In an article posted Sunday evening, Washington Post columnist Kevin Blackistone continued what seems to be the Left’s mad drive to one-up each other in race-baiting absurdity. First, Blackistone joined other leftists in irrationally labeling Houston Texans owner Bob McNair racist. Referring to NFL players protesting the National Anthem, McNair recently compared the spectacle to “inmates running the prison.” This sounded off alarms in the world of nutty leftwingers everywhere, and Blackistone was eager to pounce:
Demonization of black athletes, such as referring to them as ‘inmates’ in a ‘prison’ as McNair did, wasn’t the most critical issue raised by McNair’s quote, but it was helpful to the process of convincing the public that it is in its best interest, too, for those who run sports to somehow contain their athletes. After all, it plays on the fear of black men misbehaving that we in the media, the sports media in particular, continue to perpetuate.
Blackistone was merely piling on by press time, as the majority of McNair’s own team had already knelt in protest of him during Sunday’s game against the Seahawks. But better late than never.
Continuing, Blackistone found his way to a most unlikely victim of baseless accusations involving racial discrimination. Further decrying America’s supposed shameful history of white men controlling black athletes, the columnist turned his sights on Brooklyn Dodgers general manager Branch Rickey. Rickey was a seminal figure in the Major League’s desegregation. In 1945, he attempted to break the color barrier with “Afro-Cuban” shortstop Silvio Garcia. This plan soon fell apart when Garcia threatened to kill any player who belittled him. Looking for a star who could endure scrutiny and therefore enact change, Rickey found Jackie Robinson and, as they say, the rest is history. Or in Blackistone’s view, “the race-ist history.” He argued:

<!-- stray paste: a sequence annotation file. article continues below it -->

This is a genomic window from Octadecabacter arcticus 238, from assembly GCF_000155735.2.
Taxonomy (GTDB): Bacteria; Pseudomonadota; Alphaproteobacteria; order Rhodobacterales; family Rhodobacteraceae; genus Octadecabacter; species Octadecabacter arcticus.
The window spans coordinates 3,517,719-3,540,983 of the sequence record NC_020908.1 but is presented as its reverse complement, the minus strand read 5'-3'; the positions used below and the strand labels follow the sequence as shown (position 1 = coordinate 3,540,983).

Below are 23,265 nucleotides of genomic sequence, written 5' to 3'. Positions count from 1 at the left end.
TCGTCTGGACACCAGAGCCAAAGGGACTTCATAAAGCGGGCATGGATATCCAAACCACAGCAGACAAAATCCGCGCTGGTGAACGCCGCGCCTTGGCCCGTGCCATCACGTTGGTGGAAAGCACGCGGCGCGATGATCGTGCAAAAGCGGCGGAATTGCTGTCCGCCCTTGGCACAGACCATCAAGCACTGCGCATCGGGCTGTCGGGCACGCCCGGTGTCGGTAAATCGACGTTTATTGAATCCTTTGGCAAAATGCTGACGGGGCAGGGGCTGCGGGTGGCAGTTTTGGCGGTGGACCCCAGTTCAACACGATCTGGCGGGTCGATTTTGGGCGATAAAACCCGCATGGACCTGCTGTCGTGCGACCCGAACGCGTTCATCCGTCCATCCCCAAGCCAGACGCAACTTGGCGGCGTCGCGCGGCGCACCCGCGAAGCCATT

Garcia threatened to be a black athlete neither Rickey nor his sport could control. Control of black athletic talent in this country was then, before and now — as Houston Texans owner Bob McNair reminded not once but twice over the past few days — of paramount concern to ownership and management. There was, for example, the concerted effort of white lawmakers to wrest the heavyweight championship of the world over a century ago from boxer Jack Johnson, the first black man to hold it, to restore the fallacy of white superiority.
And now, in the case of the NFL, Blackistone believes any attempt to combat the ratings-killing, anti-patriotic actions of its players amounts to “corralling the (black) players and returning them to their place.” Never mind that the players work for the league and are therefore subject to its regulations. Heaven forbid a company have standards for its employees; that’s racism if the boss is white.
That logic is perfectly accurate to Blackistone, who decried the attempted manipulation of a workforce which gets paid millions of dollars to play with a ball and run around in the grass:
Like Silvio Garcia, these black NFL athletes are threatening to be a lot neither McNair nor his brethren can control.
What’s really beyond control is the Left’s ridiculous reach for incriminating racist conspiracy, which unfortunately does not exceed its grasp. However, what it’s grasping at is straws.